Felbamate Suspension

Felbamate Suspension

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Questions & Answers

Side Effects & Adverse Reactions

See Boxed Warning regarding aplastic anemia and hepatic failure.

Antiepileptic drugs should not be suddenly discontinued because of the possibility of increasing seizure frequency.

Suicidal Behavior and Ideation

Antiepileptic drugs (AEDs) including felbamate, increase the risk of suicidal thoughts or behavior in patients taking these drugs for any indication. Patients treated with any AED for any indication should be monitored for the emergence or worsening of depression, suicidal thoughts or behavior, and/or any unusual changes in mood or behavior.

Pooled analyses of 199 placebo-controlled clinical trials (mono- and adjunctive therapy) of 11 different AEDs showed that patients randomized to one of the AEDs had approximately twice the risk (adjusted Relative Risk 1.8, 95% CI:1.2, 2.7) of suicidal thinking or behavior compared to patients randomized to placebo. In these trials, which had a median treatment duration of 12 weeks, the estimated incidence rate of suicidal behavior or ideation among 27,863 AED-treated patients was 0.43%, compared to 0.24% among 16,029 placebo-treated patients, representing an increase of approximately one case of suicidal thinking or behavior for every 530 patients treated. There were four suicides in drug-treated patients in the trials and none in placebo-treated patients, but the number is too small to allow any conclusion about drug effect on suicide.

The increased risk of suicidal thoughts or behavior with AEDs was observed as early as one week after starting drug treatment with AEDs and persisted for the duration of treatment assessed. Because most trials included in the analysis did not extend beyond 24 weeks, the risk of suicidal thoughts or behavior beyond 24 weeks could not be assessed.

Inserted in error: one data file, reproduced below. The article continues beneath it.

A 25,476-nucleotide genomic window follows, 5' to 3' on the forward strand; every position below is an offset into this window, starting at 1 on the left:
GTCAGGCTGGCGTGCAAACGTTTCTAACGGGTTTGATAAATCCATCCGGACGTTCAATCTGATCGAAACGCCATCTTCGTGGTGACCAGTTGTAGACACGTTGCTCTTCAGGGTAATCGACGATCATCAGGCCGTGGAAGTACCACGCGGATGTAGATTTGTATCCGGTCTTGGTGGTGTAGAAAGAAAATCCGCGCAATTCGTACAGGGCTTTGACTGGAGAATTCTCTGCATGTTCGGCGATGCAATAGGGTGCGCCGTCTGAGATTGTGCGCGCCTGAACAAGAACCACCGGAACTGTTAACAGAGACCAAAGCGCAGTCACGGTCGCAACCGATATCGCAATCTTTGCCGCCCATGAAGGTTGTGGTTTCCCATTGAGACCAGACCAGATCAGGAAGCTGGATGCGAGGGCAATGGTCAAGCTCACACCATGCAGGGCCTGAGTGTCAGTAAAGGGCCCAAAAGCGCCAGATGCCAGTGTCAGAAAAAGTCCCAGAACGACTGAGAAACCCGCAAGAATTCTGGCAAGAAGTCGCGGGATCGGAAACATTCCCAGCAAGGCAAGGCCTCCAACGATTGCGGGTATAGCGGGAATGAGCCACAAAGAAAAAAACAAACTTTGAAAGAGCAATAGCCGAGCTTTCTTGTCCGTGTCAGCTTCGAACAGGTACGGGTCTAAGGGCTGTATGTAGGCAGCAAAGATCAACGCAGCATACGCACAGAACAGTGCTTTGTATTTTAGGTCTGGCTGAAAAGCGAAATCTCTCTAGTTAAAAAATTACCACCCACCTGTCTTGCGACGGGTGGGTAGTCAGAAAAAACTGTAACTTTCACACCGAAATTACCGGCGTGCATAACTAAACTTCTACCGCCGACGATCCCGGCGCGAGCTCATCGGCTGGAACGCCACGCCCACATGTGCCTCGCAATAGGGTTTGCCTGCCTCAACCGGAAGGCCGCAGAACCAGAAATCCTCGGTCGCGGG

The risk of suicidal thoughts or behavior was generally consistent among drugs in the data analyzed. The finding of increased risk with AEDs of varying mechanisms of action and across a range of indications suggests that the risk applies to all AEDs used for any indication. The risk did not vary substantially by age (5 to 100 years) in the clinical trials analyzed.

Table 1 shows absolute and relative risk by indication for all evaluated AEDs.

 Table 1 Risk by Indication for Antiepileptic Drugs in the Pooled Analysis
 Indication Placebo Patientswith Events Per 1000 Patients Drug Patients with Events Per1000 Patients Relative Risk:Incidence ofEvents in DrugPatients/Incidencein Placebo Patients Risk Difference:Additional DrugPatients withEvents Per 1000Patients
 Epilepsy 1 3.4 3.5 2.4
 Psychiatric 5.7 8.5 1.5 2.9
 Other 1 1.8 1.9 0.9
 Total 2.4 4.3 1.8 1.9

The relative risk for suicidal thoughts or behavior was higher in clinical trials for epilepsy than in clinical trials for psychiatric or other conditions, but the absolute risk differences were similar for the epilepsy and psychiatric indications.